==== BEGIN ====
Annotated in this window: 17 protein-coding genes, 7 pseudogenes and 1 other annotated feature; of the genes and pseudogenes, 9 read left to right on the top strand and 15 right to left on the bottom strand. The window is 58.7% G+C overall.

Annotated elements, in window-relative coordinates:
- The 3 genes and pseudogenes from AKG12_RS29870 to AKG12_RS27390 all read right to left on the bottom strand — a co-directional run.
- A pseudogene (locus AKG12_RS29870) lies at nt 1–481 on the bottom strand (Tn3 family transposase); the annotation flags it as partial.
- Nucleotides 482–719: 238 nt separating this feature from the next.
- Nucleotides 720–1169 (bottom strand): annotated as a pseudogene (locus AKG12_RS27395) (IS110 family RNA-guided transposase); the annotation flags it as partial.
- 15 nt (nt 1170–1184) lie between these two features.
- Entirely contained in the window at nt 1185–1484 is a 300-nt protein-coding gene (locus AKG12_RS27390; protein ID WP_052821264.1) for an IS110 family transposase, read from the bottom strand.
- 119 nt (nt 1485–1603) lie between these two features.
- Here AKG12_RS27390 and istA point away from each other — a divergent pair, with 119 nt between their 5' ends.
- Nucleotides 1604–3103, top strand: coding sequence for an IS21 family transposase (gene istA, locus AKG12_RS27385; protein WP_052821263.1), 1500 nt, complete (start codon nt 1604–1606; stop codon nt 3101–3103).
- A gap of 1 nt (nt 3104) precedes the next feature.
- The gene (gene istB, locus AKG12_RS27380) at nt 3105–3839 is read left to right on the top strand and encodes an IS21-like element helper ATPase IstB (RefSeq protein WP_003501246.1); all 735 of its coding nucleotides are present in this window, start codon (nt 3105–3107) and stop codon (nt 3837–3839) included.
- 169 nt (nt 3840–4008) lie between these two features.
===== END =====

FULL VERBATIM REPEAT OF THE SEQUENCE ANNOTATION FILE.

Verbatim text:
Annotated in this window: 17 protein-coding genes, 7 pseudogenes and 1 other annotated feature; of the genes and pseudogenes, 9 read left to right on the top strand and 15 right to left on the bottom strand. The window is 58.7% G+C overall.

Annotated elements, in window-relative coordinates:
- The 3 genes and pseudogenes from AKG12_RS29870 to AKG12_RS27390 all read right to left on the bottom strand — a co-directional run.
- A pseudogene (locus AKG12_RS29870) lies at nt 1–481 on the bottom strand (Tn3 family transposase); the annotation flags it as partial.
- Nucleotides 482–719: 238 nt separating this feature from the next.
- Nucleotides 720–1169 (bottom strand): annotated as a pseudogene (locus AKG12_RS27395) (IS110 family RNA-guided transposase); the annotation flags it as partial.
- 15 nt (nt 1170–1184) lie between these two features.
- Entirely contained in the window at nt 1185–1484 is a 300-nt protein-coding gene (locus AKG12_RS27390; protein ID WP_052821264.1) for an IS110 family transposase, read from the bottom strand.
- 119 nt (nt 1485–1603) lie between these two features.
- Here AKG12_RS27390 and istA point away from each other — a divergent pair, with 119 nt between their 5' ends.
- Nucleotides 1604–3103, top strand: coding sequence for an IS21 family transposase (gene istA, locus AKG12_RS27385; protein WP_052821263.1), 1500 nt, complete (start codon nt 1604–1606; stop codon nt 3101–3103).
- A gap of 1 nt (nt 3104) precedes the next feature.
- The gene (gene istB, locus AKG12_RS27380) at nt 3105–3839 is read left to right on the top strand and encodes an IS21-like element helper ATPase IstB (RefSeq protein WP_003501246.1); all 735 of its coding nucleotides are present in this window, start codon (nt 3105–3107) and stop codon (nt 3837–3839) included.
- 169 nt (nt 3840–4008) lie between these two features.